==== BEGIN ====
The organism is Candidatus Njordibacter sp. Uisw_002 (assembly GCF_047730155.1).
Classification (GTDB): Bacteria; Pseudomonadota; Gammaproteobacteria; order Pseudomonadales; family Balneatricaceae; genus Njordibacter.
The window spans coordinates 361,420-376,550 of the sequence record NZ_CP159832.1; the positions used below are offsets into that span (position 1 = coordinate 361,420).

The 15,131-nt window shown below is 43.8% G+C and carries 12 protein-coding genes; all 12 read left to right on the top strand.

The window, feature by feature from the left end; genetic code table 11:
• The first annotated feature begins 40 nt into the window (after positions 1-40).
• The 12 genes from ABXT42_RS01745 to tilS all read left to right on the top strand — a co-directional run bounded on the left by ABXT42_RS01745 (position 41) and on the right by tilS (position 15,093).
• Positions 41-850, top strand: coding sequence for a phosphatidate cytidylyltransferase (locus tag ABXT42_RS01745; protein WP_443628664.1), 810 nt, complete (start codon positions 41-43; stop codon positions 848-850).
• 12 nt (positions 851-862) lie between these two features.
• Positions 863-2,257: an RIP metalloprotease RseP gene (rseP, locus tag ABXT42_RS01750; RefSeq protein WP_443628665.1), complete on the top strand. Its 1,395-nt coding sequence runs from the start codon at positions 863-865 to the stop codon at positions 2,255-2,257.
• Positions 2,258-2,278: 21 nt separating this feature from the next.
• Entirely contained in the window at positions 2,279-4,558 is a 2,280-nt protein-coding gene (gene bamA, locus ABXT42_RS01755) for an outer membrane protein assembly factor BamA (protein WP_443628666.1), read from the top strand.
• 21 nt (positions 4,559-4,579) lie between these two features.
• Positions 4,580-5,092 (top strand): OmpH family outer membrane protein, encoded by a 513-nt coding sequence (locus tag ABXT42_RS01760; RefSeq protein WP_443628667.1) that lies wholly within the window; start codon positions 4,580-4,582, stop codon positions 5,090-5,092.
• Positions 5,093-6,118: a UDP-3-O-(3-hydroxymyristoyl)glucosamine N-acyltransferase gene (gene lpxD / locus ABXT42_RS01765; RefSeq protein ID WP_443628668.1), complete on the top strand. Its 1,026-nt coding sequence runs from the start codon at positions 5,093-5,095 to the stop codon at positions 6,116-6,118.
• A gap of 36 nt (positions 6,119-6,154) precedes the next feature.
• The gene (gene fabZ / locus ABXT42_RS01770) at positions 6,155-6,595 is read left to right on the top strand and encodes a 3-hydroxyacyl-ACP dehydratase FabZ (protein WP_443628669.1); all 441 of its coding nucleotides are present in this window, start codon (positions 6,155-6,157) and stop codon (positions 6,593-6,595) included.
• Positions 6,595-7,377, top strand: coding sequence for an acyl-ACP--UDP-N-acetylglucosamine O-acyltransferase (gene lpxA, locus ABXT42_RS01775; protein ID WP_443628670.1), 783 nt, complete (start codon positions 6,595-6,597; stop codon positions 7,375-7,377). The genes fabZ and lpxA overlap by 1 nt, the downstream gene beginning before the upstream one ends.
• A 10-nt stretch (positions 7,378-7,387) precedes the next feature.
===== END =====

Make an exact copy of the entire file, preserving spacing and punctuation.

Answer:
The organism is Candidatus Njordibacter sp. Uisw_002 (assembly GCF_047730155.1).
Classification (GTDB): Bacteria; Pseudomonadota; Gammaproteobacteria; order Pseudomonadales; family Balneatricaceae; genus Njordibacter.
The window spans coordinates 361,420-376,550 of the sequence record NZ_CP159832.1; the positions used below are offsets into that span (position 1 = coordinate 361,420).

The 15,131-nt window shown below is 43.8% G+C and carries 12 protein-coding genes; all 12 read left to right on the top strand.

The window, feature by feature from the left end; genetic code table 11:
• The first annotated feature begins 40 nt into the window (after positions 1-40).
• The 12 genes from ABXT42_RS01745 to tilS all read left to right on the top strand — a co-directional run bounded on the left by ABXT42_RS01745 (position 41) and on the right by tilS (position 15,093).
• Positions 41-850, top strand: coding sequence for a phosphatidate cytidylyltransferase (locus tag ABXT42_RS01745; protein WP_443628664.1), 810 nt, complete (start codon positions 41-43; stop codon positions 848-850).
• 12 nt (positions 851-862) lie between these two features.
• Positions 863-2,257: an RIP metalloprotease RseP gene (rseP, locus tag ABXT42_RS01750; RefSeq protein WP_443628665.1), complete on the top strand. Its 1,395-nt coding sequence runs from the start codon at positions 863-865 to the stop codon at positions 2,255-2,257.
• Positions 2,258-2,278: 21 nt separating this feature from the next.
• Entirely contained in the window at positions 2,279-4,558 is a 2,280-nt protein-coding gene (gene bamA, locus ABXT42_RS01755) for an outer membrane protein assembly factor BamA (protein WP_443628666.1), read from the top strand.
• 21 nt (positions 4,559-4,579) lie between these two features.
• Positions 4,580-5,092 (top strand): OmpH family outer membrane protein, encoded by a 513-nt coding sequence (locus tag ABXT42_RS01760; RefSeq protein WP_443628667.1) that lies wholly within the window; start codon positions 4,580-4,582, stop codon positions 5,090-5,092.
• Positions 5,093-6,118: a UDP-3-O-(3-hydroxymyristoyl)glucosamine N-acyltransferase gene (gene lpxD / locus ABXT42_RS01765; RefSeq protein ID WP_443628668.1), complete on the top strand. Its 1,026-nt coding sequence runs from the start codon at positions 5,093-5,095 to the stop codon at positions 6,116-6,118.
• A gap of 36 nt (positions 6,119-6,154) precedes the next feature.
• The gene (gene fabZ / locus ABXT42_RS01770) at positions 6,155-6,595 is read left to right on the top strand and encodes a 3-hydroxyacyl-ACP dehydratase FabZ (protein WP_443628669.1); all 441 of its coding nucleotides are present in this window, start codon (positions 6,155-6,157) and stop codon (positions 6,593-6,595) included.
• Positions 6,595-7,377, top strand: coding sequence for an acyl-ACP--UDP-N-acetylglucosamine O-acyltransferase (gene lpxA, locus ABXT42_RS01775; protein ID WP_443628670.1), 783 nt, complete (start codon positions 6,595-6,597; stop codon positions 7,375-7,377). The genes fabZ and lpxA overlap by 1 nt, the downstream gene beginning before the upstream one ends.
• A 10-nt stretch (positions 7,378-7,387) precedes the next feature.